24. Why do we need a new route for granting permission? Isn’t this the same as outline planning permission?
The current planning application process asks developers to provide substantial amounts of information up-front, even as part of an application for outline planning permission. This means that developers will often have to expend significant time and cost prior to achieving certainty that any development will be able to go ahead in principle. Permission in principle offers an alternative route for providing early certainty on the in-principle matters – use, location and amount of development.
25. Won’t progress on local plans be delayed as local planning authorities wait for the government’s regulations on permission in principle through development plans?
No. Having up-to-date plans in place is essential to providing communities with the certainty they deserve about where new homes will be built; and ensuring that development is planned rather than the result of speculative applications. This is why we are legislating through the Neighbourhood Planning Bill to require all areas to identify and plan for their strategic priorities. Furthermore, we have been very clear that all authorities should get a plan in place by early 2017.
We expect authorities to continue to progress the work required on their plans; ensuring that they’re working effectively across boundaries to meet housing need over the wider area and to address strategic matters.
26. Is a fee payable for granting permission in principle/technical details consent through a brownfield register?
No fee will be payable for permission in principle granted through a brownfield register. There will however be a fee for an application for technical details consent for sites granted permission in principle through the brownfield register.
The government has committed to bring forward legislation to increase planning fees by 20% where a local planning authority agrees to use the resources for planning. It is intended that the regulations, subject to parliamentary approval, should bring forward this increase from July. It is our expectation that these regulations will also cover permission in principle (through application).
27. Who decides a permission in principle/technical details consent application?
Decisions about whether permission in principle should be granted for a site through the site being placed on Part 2 of the register and decisions about technical details consent applications will be for local planning authorities to take. Local authorities will have to have regard to the National Planning Policy Framework and development plan policies. They will also have to take into account the advice of any statutory consultees relevant to the proposed development.
28. Can permission be refused if the local planning authority is not satisfied with the technical details?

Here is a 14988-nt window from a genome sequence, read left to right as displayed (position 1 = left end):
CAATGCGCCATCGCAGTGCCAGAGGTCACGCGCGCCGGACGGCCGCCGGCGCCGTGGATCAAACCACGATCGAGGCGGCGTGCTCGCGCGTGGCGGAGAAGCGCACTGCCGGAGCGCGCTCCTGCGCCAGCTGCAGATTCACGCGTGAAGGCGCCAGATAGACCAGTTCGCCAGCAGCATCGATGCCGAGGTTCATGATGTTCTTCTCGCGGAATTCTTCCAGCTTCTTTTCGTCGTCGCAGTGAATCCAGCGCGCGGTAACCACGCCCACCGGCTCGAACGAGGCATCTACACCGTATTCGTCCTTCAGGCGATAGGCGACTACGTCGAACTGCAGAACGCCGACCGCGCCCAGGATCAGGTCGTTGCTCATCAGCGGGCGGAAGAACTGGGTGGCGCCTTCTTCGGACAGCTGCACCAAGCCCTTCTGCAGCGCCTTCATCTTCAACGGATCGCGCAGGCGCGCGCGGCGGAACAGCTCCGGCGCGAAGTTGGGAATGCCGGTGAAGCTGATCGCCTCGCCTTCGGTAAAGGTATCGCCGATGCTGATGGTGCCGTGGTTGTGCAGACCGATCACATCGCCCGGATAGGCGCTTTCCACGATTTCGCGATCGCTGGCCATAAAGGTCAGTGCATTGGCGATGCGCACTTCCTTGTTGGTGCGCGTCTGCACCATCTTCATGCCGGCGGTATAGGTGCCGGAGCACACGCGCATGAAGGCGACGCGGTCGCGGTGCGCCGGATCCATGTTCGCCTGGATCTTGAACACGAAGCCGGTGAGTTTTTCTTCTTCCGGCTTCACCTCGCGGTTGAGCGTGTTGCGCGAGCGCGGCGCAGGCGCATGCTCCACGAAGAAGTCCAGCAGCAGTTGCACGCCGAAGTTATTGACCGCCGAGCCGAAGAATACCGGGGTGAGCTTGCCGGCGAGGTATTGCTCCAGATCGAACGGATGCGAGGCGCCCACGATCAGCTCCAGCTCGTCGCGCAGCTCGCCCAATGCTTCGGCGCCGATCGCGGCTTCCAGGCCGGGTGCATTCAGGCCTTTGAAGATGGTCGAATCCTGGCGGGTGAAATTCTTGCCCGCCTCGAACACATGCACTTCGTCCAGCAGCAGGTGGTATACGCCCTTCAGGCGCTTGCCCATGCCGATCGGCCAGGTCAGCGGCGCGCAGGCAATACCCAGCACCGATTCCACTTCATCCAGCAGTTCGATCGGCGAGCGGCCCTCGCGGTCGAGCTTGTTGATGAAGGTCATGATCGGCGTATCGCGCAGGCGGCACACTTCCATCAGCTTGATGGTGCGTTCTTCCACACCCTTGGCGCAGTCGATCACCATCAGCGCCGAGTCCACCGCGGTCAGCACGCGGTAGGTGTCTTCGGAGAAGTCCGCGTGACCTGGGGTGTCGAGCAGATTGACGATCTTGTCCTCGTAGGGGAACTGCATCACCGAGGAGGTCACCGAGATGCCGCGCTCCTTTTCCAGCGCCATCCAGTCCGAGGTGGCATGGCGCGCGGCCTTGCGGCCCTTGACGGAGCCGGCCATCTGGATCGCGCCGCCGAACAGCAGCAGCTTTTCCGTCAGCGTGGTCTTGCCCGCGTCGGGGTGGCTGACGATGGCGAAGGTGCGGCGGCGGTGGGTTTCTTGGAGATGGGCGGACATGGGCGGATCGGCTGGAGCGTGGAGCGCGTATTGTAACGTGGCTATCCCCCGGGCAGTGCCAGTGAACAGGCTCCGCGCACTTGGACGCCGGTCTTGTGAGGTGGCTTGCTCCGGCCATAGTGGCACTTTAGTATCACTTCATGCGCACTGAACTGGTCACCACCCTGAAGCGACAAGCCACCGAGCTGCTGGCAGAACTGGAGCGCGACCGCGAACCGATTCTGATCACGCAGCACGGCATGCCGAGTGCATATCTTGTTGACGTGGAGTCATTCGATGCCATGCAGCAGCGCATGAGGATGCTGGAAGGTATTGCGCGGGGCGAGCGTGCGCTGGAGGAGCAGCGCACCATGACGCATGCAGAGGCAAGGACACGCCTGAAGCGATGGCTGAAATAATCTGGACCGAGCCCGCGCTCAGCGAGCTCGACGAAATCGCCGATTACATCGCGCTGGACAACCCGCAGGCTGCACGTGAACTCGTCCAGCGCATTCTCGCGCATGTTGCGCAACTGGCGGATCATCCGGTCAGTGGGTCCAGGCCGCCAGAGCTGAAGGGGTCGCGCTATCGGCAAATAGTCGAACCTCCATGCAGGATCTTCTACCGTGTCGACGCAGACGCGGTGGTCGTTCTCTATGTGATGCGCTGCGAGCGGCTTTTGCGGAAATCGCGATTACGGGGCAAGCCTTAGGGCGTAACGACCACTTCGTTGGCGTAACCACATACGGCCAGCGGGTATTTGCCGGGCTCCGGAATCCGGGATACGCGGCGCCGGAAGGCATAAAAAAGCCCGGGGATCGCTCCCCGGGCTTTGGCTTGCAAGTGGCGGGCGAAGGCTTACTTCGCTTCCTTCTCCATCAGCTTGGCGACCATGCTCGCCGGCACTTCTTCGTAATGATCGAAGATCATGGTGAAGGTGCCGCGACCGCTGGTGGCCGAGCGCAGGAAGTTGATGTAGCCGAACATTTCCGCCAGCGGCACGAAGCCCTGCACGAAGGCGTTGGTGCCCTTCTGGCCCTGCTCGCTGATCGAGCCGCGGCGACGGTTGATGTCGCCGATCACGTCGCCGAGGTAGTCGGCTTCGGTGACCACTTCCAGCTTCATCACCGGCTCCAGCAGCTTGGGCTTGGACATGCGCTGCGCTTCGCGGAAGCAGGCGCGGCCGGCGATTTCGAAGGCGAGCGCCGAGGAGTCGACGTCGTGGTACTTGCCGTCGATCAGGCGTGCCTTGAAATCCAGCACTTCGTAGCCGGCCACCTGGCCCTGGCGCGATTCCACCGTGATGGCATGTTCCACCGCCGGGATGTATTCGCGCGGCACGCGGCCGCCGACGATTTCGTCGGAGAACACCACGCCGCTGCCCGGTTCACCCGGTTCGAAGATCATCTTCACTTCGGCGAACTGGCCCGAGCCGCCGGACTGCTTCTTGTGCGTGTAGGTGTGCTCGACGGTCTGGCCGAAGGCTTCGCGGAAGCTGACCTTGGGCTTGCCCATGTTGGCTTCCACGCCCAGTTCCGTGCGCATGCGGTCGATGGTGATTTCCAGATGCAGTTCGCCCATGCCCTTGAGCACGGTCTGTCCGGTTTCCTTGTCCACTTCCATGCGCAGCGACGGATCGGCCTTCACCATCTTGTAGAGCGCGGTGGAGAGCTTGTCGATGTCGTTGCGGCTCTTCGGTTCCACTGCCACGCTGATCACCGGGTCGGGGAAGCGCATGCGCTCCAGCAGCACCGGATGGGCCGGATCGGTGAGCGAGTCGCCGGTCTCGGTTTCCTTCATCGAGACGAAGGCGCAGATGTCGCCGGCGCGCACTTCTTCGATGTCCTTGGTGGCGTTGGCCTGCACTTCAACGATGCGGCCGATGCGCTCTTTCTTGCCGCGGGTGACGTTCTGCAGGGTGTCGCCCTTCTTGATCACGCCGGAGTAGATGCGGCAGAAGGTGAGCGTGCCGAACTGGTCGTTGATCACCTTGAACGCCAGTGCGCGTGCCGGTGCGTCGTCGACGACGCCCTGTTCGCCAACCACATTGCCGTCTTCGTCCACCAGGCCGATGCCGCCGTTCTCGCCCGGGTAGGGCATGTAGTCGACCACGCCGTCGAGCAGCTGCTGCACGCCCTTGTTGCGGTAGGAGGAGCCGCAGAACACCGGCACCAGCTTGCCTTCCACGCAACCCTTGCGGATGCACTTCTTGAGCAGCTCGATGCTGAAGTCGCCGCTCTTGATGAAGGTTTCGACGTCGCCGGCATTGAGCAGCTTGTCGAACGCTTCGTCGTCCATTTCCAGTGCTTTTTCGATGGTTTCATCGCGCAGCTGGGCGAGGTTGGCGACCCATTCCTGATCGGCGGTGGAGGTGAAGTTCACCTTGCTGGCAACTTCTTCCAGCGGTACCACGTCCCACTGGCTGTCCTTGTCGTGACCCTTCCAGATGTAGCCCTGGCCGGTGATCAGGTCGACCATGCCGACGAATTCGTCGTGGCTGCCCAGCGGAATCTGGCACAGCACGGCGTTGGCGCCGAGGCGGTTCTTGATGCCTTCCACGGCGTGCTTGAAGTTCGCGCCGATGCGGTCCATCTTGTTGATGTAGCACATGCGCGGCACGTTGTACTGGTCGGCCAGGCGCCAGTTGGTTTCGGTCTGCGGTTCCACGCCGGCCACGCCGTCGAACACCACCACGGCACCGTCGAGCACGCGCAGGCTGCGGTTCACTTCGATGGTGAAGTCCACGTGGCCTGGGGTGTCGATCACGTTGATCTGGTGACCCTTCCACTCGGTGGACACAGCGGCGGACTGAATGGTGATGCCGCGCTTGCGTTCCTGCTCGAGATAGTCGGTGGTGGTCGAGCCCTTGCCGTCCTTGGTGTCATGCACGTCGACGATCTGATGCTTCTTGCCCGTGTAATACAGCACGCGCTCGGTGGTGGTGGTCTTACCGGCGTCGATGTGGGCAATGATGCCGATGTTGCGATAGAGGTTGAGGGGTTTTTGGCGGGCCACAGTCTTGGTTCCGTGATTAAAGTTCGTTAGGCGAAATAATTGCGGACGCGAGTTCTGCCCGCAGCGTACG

Technical details consent can be refused if the detail, including the design of the buildings or any mitigation scheme, is not acceptable. The local planning authority will not be able to revisit the decision on the fundamental principles of development as they have been settled at the permission in principle stage.
29. Will granting permission in principle on suitable sites in brownfield registers allow local authorities to avoid public scrutiny?
No. Local planning authorities are required to undertake statutory consultation and publicity before permission in principle is granted by the entry of a site on Part 2 of the register. On applications for technical details consent local planning authorities are required to undertake publicity and must also consult statutory bodies in cases where they identify the need for further consultation at the permission in principle stage.
30. Can permission in principle be granted on any site that the local planning authority considers suitable for housing development?
The decision as to whether permission in principle should be granted for suitable sites by entry on Part 2 of a brownfield register will one for local planning authorities to make. Permission in principle may not be granted through a brownfield register for development that falls within schedule 1 of the Environmental Impact Asssessment Regulations, has been screened as Environmental Impact Asssessment development or would be prohibited under habitats protection legislation.
31. Can permission in principle be granted for mixed-use sites?
Permission in principle can be granted for housing-led development. Providing the main purpose of the development is the provision of housing, permission in principle can also be granted to other ancillary uses, including commercial, office, and community uses.
32. Will permission in principle on suitable sites in brownfield registers not undermine the protection of environmentally valuable sites and heritage assets?
No. Local planning authorities must take into account the National Planning Policy Framework when identifying sites suitable for granting a permission in principle. The Framework has strong policies to protect the natural and built environment and conserve and enhance the historic environment. It also requires authorities to ensure that a residential use is appropriate for the location and that a site can be made suitable for its new use.